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# 1.5 population structures

## on Oct 14, 2013

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## 1.5 population structuresPresentation Transcript

• Population Structures By the end of this lesson you will: • Know what population structures are and how they are represented • Be able to calculate the dependency ratio • Have discussed the changing age-sex structure of the U.K • Considered the links between the D.T.M and agesex structures
• D.T.M essay • Intro – must always DEFINE the concept in the intro. • Every paragraph must have Point Explain Evidence and Link • Point = stating the fact, making a statement • Explain = This means that…’this shows that’…’in this sense’ • Evidence = Examples – statistics, relate to the stages and countries. • Link = ‘However’…show you are discussing. Use wording from the question. • Conclusion = conclude that the D.T.M is not that effective
• Exam Question • Distinguish between a refugee and an asylum seeker (2) • A refugee is defined by the UN as a person unable or unwilling to return to their homeland for fear of persecution. Whereas an Asylum Seeker is a refugee who formally applies to reside in a country when they arrive in that country.
• Population Structure • ‘The proportion of males and females in an area, usually in the form of age distribution’ • Usually represented in a population pyramid • Can show us many things; • The results of births minus deaths in specific age groups • The effects of migration • The effects of specific events • Q. How do you think we can deduce this information from the population pyramid?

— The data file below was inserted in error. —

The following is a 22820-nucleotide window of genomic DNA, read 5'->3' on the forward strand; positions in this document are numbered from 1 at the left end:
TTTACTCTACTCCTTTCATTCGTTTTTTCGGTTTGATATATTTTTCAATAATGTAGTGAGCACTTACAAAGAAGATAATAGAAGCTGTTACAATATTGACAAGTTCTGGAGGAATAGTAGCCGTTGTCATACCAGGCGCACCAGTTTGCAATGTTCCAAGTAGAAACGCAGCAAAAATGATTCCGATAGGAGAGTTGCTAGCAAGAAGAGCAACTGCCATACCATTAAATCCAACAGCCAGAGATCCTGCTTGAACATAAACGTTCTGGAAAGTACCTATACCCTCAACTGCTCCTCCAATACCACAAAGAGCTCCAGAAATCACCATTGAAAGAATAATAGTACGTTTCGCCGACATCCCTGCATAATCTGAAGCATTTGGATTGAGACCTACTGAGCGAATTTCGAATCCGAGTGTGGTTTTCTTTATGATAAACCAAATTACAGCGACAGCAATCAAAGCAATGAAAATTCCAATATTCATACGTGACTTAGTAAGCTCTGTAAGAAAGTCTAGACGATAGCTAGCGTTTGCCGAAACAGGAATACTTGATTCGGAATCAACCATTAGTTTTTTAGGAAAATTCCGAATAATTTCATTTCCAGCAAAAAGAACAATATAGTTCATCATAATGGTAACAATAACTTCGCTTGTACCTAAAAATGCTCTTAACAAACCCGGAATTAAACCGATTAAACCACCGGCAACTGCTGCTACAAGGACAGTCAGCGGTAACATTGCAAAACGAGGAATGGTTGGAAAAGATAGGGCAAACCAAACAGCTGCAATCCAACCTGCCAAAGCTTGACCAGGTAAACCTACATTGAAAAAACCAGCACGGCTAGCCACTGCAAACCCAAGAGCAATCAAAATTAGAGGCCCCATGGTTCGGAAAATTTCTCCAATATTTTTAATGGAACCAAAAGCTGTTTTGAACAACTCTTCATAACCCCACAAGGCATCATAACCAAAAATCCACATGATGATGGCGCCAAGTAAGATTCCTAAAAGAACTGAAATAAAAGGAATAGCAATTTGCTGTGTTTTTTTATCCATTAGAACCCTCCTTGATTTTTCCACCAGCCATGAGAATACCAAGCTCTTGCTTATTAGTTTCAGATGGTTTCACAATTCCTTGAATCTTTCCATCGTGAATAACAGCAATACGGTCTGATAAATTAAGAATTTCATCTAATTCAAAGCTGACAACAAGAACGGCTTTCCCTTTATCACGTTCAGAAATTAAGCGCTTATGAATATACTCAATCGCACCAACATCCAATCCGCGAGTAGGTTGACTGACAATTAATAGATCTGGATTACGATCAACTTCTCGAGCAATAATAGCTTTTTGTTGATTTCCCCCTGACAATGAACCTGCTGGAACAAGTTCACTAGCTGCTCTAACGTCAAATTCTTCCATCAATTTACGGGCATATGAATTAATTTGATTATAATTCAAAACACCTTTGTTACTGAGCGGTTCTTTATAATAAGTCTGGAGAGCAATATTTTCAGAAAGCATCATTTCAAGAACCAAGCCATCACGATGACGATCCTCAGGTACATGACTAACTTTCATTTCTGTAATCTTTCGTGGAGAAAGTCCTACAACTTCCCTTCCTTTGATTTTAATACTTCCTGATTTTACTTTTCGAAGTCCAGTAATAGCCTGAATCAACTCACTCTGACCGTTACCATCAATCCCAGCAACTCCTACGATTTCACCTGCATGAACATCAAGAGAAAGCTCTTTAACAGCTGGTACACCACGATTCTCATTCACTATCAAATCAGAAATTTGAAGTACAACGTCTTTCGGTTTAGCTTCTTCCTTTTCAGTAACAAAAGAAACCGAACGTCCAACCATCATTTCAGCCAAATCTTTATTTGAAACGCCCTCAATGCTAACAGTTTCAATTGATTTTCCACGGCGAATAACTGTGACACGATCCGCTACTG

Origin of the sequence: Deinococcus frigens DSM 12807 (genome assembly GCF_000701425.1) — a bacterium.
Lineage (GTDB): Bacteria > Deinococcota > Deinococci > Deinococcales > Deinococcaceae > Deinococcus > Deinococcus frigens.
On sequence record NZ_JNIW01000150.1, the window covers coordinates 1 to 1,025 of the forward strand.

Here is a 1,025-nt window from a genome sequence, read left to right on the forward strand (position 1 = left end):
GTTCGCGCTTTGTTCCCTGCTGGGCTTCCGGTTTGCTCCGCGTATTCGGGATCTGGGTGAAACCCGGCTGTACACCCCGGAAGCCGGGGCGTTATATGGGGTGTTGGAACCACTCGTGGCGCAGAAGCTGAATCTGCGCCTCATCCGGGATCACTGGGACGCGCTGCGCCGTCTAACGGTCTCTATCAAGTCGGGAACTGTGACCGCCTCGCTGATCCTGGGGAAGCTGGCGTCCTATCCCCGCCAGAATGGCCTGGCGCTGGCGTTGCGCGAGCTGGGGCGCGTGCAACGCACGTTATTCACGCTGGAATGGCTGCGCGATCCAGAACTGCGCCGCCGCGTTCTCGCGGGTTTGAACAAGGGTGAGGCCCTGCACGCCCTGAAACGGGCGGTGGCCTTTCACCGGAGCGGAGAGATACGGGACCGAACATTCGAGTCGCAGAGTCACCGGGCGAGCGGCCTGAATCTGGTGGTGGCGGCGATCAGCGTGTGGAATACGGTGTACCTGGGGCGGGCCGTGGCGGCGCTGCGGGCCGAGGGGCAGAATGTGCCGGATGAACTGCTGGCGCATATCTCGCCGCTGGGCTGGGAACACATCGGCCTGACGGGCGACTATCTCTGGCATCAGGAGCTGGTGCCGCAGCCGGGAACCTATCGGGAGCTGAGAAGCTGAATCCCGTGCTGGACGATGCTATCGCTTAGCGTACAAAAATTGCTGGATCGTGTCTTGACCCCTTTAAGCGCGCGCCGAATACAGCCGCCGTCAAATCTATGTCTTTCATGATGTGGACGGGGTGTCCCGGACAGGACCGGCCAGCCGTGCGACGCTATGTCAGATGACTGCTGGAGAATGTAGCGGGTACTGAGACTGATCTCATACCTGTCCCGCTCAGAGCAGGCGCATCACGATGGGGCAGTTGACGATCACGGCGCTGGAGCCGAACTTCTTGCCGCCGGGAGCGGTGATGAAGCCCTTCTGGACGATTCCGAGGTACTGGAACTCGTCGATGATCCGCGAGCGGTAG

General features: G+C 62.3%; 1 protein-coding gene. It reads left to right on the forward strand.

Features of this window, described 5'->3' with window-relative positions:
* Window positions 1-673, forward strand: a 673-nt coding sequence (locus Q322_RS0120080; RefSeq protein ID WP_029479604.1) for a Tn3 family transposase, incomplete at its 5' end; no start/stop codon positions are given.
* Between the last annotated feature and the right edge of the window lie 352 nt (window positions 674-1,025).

• Age Structure • Age structures are particularly important • They can be measured in many ways • The dependency ratio (how many people are being supported) • The support ratio (how many people are supporting) • The juvenility index (how young is the population) • The old-age index (how old is the population) • Q. Why do you think age structure is particularly important?
• Population Pyramids Narrow base High Life Expectancy Parallel sides Declining BR Tall Disparity between sexes Narrowing base Impact of immigration Asymmetrical Small BR Bulge in males of 20-40 Small DR Study the population pyramids in your booklet. In pairs; match the element of the pyramid to the population structure on the pyramid
• Plotting a Pyramid 1) Look at the pyramid for UK 2001 2)Plot a population pyramid for Kenya using the statistics in the text book. Try to use a similar scale to the UK pyramid. 3)Label the two Pyramids: Wide base; narrow base; parallel sides; sloping sides; tall; short; 4) explain what each label shows about the country’s population. (BR, DR,LE, IMR, Growth)
• Spot the difference
• The changing age-sex structure of the UK • Where can you see slight bulges and indentations on the UKs population pyramid? • Read the information on pages 162-163 and give reasons for the following bulges and indentations: • 30s bulge • Large amount of people over 80 • The lower figures in the young ages Population pyramid video